OUR WATER: Ample water flows downstream throughout Concho Valley

Local News

Rising summer temperatures highlight ongoing need for conservation

SAN ANGELO, TX – Oak Creek Reservoir, Lake Winters and Ballinger City Lake are all presently at capacity and releasing water through their relief spillways. Though Oak Creek is controlled by the city of Sweetwater near Abilene, it is still part of the Colorado River system, just like Winters and Ballinger.

“Our recharge comes out of Elm Creek,” explains Winters Water Superintendent Todd Choate. “So, South of Abilene all the way down through Bradshaw into our old reservoir. Then out the overflow, it continues down and eventually ends up in Ballinger.”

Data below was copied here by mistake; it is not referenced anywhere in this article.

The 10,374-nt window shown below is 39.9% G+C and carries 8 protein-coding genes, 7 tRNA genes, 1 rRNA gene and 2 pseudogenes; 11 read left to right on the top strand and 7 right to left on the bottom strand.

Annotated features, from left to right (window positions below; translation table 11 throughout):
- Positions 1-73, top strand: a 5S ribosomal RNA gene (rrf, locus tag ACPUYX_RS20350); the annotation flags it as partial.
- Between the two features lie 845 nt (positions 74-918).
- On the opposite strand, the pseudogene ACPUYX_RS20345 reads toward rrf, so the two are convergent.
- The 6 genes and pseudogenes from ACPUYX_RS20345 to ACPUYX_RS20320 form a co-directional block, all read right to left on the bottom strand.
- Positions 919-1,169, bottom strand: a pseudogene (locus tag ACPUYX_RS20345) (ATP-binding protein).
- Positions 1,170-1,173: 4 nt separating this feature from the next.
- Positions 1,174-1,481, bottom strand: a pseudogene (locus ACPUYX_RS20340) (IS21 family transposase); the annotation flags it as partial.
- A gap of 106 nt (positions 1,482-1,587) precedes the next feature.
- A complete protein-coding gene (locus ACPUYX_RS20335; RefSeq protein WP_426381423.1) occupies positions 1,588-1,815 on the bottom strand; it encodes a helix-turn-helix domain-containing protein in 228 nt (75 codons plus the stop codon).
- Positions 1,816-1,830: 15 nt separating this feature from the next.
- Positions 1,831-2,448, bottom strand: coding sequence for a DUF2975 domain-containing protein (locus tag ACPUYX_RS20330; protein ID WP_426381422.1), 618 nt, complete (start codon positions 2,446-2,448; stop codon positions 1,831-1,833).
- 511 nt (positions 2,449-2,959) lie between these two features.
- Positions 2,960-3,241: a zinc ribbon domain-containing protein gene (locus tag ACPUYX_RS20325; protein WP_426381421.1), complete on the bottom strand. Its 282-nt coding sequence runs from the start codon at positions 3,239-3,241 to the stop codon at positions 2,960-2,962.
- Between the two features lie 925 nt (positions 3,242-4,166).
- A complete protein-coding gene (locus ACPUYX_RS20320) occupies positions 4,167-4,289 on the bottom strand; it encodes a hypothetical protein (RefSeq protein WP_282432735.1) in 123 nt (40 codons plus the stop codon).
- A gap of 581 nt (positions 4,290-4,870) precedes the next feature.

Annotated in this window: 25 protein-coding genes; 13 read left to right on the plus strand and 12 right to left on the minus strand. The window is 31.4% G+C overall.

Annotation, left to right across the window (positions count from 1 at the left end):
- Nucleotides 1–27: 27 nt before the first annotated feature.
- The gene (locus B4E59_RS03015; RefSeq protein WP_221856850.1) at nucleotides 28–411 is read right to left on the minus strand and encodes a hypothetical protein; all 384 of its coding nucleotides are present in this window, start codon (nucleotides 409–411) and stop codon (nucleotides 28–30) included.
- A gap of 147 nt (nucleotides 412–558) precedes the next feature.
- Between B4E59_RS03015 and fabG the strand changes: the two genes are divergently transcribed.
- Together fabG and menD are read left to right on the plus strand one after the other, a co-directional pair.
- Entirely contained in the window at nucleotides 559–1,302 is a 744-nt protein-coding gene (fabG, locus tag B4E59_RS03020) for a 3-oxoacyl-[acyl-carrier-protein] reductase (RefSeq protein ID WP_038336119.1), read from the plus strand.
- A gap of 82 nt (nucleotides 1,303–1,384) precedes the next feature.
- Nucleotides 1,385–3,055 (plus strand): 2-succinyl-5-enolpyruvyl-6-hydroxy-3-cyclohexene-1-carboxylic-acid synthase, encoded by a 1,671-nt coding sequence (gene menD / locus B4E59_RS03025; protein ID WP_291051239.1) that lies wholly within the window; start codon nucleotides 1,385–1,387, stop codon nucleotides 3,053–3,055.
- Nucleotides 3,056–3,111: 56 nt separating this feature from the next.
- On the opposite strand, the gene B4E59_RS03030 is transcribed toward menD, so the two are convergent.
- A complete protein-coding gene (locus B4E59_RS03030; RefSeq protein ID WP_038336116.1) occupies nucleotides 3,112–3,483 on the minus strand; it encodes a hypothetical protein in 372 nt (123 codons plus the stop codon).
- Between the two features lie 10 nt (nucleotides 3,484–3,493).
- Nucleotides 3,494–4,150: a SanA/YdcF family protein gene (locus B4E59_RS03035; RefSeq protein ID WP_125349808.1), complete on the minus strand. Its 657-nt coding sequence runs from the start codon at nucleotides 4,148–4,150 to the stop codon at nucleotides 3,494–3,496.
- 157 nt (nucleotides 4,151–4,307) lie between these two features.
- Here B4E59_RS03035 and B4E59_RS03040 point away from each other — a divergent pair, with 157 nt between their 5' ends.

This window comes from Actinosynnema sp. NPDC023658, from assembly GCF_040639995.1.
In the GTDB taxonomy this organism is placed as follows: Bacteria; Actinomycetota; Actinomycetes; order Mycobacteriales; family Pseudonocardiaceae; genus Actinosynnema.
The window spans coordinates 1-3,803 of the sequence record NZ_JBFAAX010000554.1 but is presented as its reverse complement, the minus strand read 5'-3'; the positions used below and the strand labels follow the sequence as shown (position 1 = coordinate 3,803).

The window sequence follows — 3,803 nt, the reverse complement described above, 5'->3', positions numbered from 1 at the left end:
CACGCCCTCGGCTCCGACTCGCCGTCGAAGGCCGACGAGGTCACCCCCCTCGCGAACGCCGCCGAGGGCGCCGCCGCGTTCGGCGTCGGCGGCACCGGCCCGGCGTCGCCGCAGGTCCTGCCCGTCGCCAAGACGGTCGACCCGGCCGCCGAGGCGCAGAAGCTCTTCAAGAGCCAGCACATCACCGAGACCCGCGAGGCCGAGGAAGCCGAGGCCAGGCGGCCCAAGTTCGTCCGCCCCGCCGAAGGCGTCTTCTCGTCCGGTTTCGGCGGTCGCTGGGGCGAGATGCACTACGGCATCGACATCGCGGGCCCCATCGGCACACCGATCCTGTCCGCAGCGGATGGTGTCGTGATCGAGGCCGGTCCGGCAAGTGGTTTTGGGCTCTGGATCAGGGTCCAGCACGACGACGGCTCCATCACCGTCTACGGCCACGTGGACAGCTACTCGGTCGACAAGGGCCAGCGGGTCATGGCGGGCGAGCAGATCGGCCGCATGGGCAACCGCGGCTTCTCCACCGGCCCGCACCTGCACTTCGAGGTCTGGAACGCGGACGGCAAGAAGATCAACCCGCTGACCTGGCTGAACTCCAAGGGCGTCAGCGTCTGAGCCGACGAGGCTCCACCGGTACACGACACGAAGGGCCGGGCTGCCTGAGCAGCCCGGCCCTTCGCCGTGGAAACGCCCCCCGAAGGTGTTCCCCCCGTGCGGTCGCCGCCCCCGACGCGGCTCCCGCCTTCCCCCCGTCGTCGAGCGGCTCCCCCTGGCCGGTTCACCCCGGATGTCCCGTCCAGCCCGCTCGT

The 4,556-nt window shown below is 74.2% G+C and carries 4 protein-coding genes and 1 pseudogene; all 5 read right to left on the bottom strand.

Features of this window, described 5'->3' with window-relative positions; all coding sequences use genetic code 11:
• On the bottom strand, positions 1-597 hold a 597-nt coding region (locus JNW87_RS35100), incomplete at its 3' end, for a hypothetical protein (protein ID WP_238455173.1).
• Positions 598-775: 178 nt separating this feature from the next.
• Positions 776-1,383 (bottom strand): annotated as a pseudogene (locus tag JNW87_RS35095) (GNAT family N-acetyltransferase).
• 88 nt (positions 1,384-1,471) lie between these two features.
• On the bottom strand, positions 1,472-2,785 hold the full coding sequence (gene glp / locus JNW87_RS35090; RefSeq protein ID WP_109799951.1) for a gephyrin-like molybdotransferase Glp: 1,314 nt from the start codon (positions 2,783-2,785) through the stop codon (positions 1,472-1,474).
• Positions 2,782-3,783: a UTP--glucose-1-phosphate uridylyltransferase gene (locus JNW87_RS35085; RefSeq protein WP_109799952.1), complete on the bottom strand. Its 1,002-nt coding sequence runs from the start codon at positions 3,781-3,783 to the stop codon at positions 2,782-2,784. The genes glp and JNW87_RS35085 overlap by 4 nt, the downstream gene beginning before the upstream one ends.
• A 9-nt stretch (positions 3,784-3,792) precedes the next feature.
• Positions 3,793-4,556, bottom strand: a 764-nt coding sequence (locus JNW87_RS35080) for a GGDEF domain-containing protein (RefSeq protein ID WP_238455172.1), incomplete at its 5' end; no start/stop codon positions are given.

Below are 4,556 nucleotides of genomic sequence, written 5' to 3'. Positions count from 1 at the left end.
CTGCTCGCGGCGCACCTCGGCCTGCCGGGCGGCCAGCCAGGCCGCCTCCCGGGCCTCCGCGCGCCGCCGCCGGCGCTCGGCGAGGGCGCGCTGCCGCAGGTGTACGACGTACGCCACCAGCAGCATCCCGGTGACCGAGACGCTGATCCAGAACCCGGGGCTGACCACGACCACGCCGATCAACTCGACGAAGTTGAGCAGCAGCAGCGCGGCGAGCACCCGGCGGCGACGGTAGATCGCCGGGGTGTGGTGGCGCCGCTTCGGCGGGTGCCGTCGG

It is thanks to that fact that Ballinger is enjoying water levels they haven’t seen in two decades. “Currently we’re in really good shape water wise for the city of Ballinger,” said Randy Everett, Water Treatment Plant Operator for the city of Ballinger. “We haven’t been like this probably in 20 years with water. All creeks are still running, so we’re basically just balanced out where what’s coming in is what’ going out.”

Thanks to the higher than average rainfall through the end of 2018 and first half of 2019, all three bodies of water have contributed to O.H. Ivie. As Summer draws on and usage rises and evaporation takes effect, that might change.

“I don’t know if O.H. Ivie has reached the negative point yet on gaining water or if it’s balanced out,” said Everett. “But, with summertime coming on pretty hot and heavy I’m sure these creeks are going to slow down a little bit without any added rainfall.”

That’s why it’s important to comply with a water conservation mindset, as much of the Concho Valley is still largely dependent on surface reservoirs.

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